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Cruising for Castles on the Danube and Rhine Rivers

Buda castle and Royal Palace (Hungary). Photo by Karin Leperi I grew up with a healthy dose of Hans Christian Andersen fairytales and Walt Disney adaptations of prince and princess stories with mostly happy endings.
Buda castle and Royal Palace (Hungary). Photo by Karin Leperi

I grew up with a healthy dose of Hans Christian Andersen fairytales and Walt Disney adaptations of prince and princess stories with mostly happy endings. However, the parts that intrigued me the most were the castles and stately mansions of yore—vertical aspirations of hopes, dreams and knightly protection. When I heard that many of these stone edifices still exist in Europe—though some with heavy renovations and others but crumbling relics of their former grandeur, I was determined to see and photograph as many castles, and in some cases castle ruins, as I could within two weeks.

Viking River Cruises' "Grand European" itinerary fit the bill for me, with the bonus that I would start in Budapest, Hungary and sail the Danube on an illumination tour showcasing Buda castle and the Royal Palace at night. From Budapest to Amsterdam, the cruise would take me on a journey of the Danube, Main and Rhine Rivers that showcased the legendary castles of these medieval waterways. (The cruise is also offered in reverse.)

The castle stretch of this stellar European tour starts with Austria's Hinterhaus Castle just south of the town of Spitz on the Danube and ends with the Katz castle in Germany's Rhineland-Palatinate. The castles were all viewed from the top deck of our ship as we forged the river towards Amsterdam. The amazing part is the sheer number of castles we saw from the comfort of the sundeck in the span of several mornings.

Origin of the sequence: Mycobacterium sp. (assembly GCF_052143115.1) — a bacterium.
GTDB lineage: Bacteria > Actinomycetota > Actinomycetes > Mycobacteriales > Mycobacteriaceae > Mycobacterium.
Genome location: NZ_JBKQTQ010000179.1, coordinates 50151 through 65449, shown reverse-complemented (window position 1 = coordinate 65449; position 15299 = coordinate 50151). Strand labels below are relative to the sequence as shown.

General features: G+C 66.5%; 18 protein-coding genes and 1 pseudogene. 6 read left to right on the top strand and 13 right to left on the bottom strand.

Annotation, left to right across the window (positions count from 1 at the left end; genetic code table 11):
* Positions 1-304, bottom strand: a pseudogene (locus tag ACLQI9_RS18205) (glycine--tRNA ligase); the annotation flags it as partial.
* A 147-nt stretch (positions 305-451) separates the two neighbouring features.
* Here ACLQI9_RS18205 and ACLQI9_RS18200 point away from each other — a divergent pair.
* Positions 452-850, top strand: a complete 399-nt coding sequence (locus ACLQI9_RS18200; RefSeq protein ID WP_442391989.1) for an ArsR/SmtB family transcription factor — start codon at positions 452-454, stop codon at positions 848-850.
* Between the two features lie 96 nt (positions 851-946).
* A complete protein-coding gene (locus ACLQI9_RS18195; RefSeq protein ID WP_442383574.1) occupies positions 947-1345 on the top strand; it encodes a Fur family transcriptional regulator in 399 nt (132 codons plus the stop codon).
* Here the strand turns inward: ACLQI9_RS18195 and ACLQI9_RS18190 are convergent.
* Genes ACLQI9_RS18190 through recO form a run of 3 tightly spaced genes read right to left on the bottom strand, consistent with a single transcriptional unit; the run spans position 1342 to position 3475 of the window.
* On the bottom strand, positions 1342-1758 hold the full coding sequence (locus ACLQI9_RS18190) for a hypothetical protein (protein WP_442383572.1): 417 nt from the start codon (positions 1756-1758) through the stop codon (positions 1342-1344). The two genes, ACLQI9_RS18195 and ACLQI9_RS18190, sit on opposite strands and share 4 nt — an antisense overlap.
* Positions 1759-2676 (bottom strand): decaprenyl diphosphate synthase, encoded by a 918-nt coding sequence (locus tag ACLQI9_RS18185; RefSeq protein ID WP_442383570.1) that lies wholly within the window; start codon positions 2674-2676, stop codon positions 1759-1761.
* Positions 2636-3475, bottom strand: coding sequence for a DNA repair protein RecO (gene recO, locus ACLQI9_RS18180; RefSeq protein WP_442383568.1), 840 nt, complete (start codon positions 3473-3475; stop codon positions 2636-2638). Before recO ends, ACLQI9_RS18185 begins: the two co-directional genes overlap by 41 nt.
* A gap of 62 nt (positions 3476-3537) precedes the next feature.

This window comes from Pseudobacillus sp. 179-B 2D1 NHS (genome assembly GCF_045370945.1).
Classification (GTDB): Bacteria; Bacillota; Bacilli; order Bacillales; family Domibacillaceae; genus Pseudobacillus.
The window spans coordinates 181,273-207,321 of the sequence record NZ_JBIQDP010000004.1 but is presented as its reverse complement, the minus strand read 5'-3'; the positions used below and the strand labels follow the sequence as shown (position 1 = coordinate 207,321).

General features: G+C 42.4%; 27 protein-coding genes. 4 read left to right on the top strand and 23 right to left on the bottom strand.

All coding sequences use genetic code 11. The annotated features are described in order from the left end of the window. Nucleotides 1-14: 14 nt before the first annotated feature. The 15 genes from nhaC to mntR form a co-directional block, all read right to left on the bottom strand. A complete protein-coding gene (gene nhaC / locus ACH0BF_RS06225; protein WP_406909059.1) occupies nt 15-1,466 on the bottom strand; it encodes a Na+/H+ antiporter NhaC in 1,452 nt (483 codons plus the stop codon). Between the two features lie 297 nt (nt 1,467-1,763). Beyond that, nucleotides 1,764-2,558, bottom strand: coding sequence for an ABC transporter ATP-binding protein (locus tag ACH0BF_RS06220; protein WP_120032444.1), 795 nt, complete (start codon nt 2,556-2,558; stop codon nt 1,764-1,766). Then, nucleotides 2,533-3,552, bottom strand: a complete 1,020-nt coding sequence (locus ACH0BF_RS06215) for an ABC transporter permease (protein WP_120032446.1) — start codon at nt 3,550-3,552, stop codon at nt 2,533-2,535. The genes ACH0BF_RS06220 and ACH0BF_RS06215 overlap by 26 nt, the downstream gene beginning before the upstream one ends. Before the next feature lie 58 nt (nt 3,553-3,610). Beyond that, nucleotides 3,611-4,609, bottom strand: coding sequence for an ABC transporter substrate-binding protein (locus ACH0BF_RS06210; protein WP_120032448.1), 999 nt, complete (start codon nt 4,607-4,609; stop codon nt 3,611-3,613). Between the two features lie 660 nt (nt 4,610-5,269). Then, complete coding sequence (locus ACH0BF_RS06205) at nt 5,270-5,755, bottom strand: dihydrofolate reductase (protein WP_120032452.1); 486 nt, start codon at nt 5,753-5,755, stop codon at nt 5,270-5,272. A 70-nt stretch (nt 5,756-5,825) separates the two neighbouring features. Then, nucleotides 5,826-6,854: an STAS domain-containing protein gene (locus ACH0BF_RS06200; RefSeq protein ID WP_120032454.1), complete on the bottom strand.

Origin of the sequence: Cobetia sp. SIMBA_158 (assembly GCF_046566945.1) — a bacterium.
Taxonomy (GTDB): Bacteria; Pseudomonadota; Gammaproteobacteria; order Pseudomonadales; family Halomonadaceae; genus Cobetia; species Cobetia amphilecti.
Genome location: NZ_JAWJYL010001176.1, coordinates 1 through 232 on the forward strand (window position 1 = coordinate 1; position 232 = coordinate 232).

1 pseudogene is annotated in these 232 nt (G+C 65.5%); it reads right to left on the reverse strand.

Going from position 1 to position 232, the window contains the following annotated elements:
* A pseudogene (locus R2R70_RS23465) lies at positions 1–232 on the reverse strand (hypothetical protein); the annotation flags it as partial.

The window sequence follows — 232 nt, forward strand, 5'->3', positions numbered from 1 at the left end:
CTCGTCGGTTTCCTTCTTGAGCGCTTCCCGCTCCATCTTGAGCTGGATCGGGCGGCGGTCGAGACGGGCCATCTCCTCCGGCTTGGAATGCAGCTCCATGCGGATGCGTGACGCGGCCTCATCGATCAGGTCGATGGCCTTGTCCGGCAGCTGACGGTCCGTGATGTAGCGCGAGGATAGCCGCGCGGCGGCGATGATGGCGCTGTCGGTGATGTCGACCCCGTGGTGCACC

There are other castles, estates, palaces and interesting architecture I experienced on this tour but could not photograph from the river. For those reasons, I have not included them in this list. Nevertheless, I mention them as worthy land excursions: Hofburg Imperial Palace in Vienna, the 900-year-old Benedictine monastery in Melk in Austria's Wachau Valley, the UNESCO World Heritage Site and medieval town of Regensburg, old town area of Nuremberg, Seehof Palace near Memmelsdorf, Bishops' Residenz in Wurzburg—one of Germany's largest and most ornate palaces and a UNESCO World Heritage Site, Privileged Access to Schloss Mespelbrunn and Schloss Lowenstein, the Marksburg Castle in Koblenz (the only Rhine fortress never destroyed), the Bruhl UNESCO palaces in Cologne and the antique windmills in Kinderdijik, Netherlands at the end of the tour. Final resting stop was Amsterdam.

Castle-surfing doesn't get any easier. Following are the castles that are situated by the Danube and Rhine rivers that lent themselves for prime viewing from my deck chair. Though I used my Nikon D850 and 80-400mm telephoto lens to photograph most of the castles, shorter lenses will also work.

Buda castle and Royal Palace (Hungary)

This is the historical Hungarian castle and palace complex of the Hungarian kings in Budapest. Though the palace was badly damaged at the end of the Second World War, it was rebuilt in the splendid Neo-Baroque style. The expansive buildings and grounds are most photographic when they are illuminated in the dark. Cruising the Danube for a night tour is simply breathtaking. And illuminating.

Hinterhaus castle ruin (Austria). Photo by Karin Leperi

Hinterhaus castle ruin (Austria)

Though this castle is in ruins, it has been occupied since Celtic times with a first mention as early as 830 AD. However, the ruins today actually originated in the 12th century, when it was a strategic stronghold for the Wachau Valley. Today it sits high above the Danube river and the market town of Spitz an der Donau in Lower Austria,

Schonbuhel castle (Austria). Photo by Karin Leperi

Schonbuhel castle (Austria)